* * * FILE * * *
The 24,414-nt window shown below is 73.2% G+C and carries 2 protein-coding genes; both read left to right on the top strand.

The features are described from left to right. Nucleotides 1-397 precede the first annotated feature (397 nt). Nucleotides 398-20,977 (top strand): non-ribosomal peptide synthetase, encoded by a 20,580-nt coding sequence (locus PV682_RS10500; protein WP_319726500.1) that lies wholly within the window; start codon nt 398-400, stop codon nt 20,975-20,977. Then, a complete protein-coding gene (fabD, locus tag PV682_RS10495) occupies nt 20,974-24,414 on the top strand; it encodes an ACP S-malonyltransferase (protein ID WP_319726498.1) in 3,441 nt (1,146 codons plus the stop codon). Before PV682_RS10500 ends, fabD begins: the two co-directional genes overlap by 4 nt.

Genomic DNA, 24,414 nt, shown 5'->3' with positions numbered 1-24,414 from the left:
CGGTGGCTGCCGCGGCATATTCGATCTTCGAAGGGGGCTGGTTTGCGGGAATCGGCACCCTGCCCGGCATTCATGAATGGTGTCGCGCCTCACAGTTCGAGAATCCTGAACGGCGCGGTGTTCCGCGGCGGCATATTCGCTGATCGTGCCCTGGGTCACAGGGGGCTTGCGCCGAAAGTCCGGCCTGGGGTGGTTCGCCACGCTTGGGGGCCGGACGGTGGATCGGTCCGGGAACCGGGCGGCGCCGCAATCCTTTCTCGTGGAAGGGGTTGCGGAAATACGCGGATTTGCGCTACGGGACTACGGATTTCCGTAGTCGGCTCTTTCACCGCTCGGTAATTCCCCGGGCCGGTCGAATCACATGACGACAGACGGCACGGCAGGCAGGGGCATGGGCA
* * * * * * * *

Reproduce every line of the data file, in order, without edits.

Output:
The 24,414-nt window shown below is 73.2% G+C and carries 2 protein-coding genes; both read left to right on the top strand.

The features are described from left to right. Nucleotides 1-397 precede the first annotated feature (397 nt). Nucleotides 398-20,977 (top strand): non-ribosomal peptide synthetase, encoded by a 20,580-nt coding sequence (locus PV682_RS10500; protein WP_319726500.1) that lies wholly within the window; start codon nt 398-400, stop codon nt 20,975-20,977. Then, a complete protein-coding gene (fabD, locus tag PV682_RS10495) occupies nt 20,974-24,414 on the top strand; it encodes an ACP S-malonyltransferase (protein ID WP_319726498.1) in 3,441 nt (1,146 codons plus the stop codon). Before PV682_RS10500 ends, fabD begins: the two co-directional genes overlap by 4 nt.

Genomic DNA, 24,414 nt, shown 5'->3' with positions numbered 1-24,414 from the left:
CGGTGGCTGCCGCGGCATATTCGATCTTCGAAGGGGGCTGGTTTGCGGGAATCGGCACCCTGCCCGGCATTCATGAATGGTGTCGCGCCTCACAGTTCGAGAATCCTGAACGGCGCGGTGTTCCGCGGCGGCATATTCGCTGATCGTGCCCTGGGTCACAGGGGGCTTGCGCCGAAAGTCCGGCCTGGGGTGGTTCGCCACGCTTGGGGGCCGGACGGTGGATCGGTCCGGGAACCGGGCGGCGCCGCAATCCTTTCTCGTGGAAGGGGTTGCGGAAATACGCGGATTTGCGCTACGGGACTACGGATTTCCGTAGTCGGCTCTTTCACCGCTCGGTAATTCCCCGGGCCGGTCGAATCACATGACGACAGACGGCACGGCAGGCAGGGGCATGGGCA